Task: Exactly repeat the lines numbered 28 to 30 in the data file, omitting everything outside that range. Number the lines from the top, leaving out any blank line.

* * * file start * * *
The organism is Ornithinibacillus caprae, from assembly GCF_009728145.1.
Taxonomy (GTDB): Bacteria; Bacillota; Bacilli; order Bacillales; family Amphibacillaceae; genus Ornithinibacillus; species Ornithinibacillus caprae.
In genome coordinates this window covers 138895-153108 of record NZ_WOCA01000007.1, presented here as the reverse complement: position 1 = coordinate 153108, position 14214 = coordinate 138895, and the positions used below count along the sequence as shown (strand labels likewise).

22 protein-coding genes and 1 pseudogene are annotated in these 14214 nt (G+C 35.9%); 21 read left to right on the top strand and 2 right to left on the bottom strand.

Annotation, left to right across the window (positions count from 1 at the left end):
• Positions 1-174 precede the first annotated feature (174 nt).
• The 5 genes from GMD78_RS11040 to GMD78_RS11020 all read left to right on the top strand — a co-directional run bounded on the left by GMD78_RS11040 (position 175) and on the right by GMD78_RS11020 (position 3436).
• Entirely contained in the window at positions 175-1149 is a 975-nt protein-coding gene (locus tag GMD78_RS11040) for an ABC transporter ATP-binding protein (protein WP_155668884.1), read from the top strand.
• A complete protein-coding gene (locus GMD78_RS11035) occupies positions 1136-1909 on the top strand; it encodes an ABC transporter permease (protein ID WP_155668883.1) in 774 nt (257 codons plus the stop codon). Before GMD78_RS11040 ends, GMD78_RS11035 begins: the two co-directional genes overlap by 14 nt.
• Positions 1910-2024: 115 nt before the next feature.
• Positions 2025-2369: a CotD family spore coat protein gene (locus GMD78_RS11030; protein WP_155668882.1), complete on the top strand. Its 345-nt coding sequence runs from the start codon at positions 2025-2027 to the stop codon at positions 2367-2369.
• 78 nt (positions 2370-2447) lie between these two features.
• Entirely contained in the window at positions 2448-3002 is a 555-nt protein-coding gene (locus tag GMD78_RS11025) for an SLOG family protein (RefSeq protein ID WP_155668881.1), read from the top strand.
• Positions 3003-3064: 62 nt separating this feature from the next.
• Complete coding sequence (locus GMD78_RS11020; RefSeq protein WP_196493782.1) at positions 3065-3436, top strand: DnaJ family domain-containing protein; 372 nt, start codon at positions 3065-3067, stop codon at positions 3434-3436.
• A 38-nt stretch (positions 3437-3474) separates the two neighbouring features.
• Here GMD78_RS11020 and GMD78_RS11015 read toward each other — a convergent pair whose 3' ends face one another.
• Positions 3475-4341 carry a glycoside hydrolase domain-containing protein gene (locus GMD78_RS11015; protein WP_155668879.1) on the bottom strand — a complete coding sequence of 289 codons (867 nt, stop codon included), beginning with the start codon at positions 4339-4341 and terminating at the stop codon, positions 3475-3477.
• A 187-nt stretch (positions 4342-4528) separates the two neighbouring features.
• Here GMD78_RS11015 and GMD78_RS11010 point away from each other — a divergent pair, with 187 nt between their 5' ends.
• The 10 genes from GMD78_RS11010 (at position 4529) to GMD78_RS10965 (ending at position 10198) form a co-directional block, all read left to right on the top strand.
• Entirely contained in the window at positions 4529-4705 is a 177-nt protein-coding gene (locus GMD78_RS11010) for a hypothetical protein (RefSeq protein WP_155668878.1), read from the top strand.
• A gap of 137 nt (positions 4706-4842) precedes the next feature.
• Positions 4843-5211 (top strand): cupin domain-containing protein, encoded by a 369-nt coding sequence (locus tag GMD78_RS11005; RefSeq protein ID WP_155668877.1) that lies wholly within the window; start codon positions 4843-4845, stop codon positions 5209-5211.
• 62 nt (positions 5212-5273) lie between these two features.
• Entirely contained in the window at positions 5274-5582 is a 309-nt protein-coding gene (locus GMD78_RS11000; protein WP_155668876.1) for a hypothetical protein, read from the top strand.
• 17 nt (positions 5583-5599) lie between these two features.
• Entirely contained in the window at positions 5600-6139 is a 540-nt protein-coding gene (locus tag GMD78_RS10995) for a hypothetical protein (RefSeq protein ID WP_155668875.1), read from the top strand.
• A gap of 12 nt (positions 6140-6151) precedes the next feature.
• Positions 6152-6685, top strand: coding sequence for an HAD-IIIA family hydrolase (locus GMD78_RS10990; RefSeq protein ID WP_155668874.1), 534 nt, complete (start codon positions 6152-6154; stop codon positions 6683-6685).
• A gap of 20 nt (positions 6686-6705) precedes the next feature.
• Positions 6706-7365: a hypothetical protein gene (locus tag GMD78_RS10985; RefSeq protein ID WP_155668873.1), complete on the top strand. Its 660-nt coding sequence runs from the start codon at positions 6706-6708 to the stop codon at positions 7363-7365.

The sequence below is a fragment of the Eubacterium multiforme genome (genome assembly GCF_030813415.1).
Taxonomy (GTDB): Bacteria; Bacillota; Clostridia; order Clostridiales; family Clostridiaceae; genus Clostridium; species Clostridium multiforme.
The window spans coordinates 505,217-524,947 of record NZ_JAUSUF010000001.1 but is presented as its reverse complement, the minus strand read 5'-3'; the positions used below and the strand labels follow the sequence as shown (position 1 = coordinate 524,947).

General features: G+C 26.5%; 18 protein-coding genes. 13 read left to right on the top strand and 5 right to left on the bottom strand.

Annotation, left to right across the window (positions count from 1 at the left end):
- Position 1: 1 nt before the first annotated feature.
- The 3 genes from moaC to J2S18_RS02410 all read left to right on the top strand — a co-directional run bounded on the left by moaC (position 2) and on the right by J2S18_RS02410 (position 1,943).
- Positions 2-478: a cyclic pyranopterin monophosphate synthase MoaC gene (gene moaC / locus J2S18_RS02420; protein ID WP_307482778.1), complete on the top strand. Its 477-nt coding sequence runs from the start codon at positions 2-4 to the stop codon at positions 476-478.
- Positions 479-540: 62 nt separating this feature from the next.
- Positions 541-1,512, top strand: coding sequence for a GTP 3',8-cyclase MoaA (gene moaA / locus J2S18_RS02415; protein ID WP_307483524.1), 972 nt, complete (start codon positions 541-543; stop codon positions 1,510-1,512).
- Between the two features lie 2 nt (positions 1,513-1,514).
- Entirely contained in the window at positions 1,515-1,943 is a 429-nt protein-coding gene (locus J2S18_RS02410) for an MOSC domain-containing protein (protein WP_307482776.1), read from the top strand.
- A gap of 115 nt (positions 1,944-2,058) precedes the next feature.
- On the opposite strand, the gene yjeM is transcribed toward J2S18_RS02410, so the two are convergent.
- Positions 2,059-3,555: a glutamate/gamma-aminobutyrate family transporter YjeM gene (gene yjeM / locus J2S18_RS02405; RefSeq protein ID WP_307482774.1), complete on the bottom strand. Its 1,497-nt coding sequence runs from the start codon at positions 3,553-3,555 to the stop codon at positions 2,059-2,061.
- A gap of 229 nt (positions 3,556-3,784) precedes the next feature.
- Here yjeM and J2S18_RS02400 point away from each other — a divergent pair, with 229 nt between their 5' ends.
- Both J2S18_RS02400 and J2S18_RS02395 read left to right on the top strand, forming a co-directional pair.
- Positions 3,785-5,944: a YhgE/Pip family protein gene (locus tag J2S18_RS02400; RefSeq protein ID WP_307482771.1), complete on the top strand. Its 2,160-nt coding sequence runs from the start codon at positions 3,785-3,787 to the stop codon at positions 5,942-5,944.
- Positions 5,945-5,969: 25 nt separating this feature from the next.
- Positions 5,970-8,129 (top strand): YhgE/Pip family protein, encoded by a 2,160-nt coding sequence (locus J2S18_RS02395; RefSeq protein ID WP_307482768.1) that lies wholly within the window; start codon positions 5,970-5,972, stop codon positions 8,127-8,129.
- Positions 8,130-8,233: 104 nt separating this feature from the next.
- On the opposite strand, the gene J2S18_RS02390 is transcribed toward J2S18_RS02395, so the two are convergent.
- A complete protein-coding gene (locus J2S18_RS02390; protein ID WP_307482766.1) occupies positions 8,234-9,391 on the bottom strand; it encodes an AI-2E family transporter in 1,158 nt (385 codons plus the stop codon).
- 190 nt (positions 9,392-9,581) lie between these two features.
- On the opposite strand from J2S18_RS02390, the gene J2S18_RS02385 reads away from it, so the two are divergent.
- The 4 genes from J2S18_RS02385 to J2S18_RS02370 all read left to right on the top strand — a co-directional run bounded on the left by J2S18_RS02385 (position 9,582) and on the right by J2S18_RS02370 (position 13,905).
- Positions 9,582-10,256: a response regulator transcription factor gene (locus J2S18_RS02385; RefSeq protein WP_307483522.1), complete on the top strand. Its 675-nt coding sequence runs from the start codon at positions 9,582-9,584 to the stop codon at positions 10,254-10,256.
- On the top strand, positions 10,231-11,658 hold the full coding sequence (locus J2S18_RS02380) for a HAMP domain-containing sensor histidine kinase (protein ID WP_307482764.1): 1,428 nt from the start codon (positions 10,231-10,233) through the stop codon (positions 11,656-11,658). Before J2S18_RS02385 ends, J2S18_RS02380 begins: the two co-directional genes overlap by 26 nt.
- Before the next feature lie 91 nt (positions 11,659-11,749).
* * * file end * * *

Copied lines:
• Entirely contained in the window at positions 5600-6139 is a 540-nt protein-coding gene (locus tag GMD78_RS10995) for a hypothetical protein (RefSeq protein ID WP_155668875.1), read from the top strand.
• A gap of 12 nt (positions 6140-6151) precedes the next feature.
• Positions 6152-6685, top strand: coding sequence for an HAD-IIIA family hydrolase (locus GMD78_RS10990; RefSeq protein ID WP_155668874.1), 534 nt, complete (start codon positions 6152-6154; stop codon positions 6683-6685).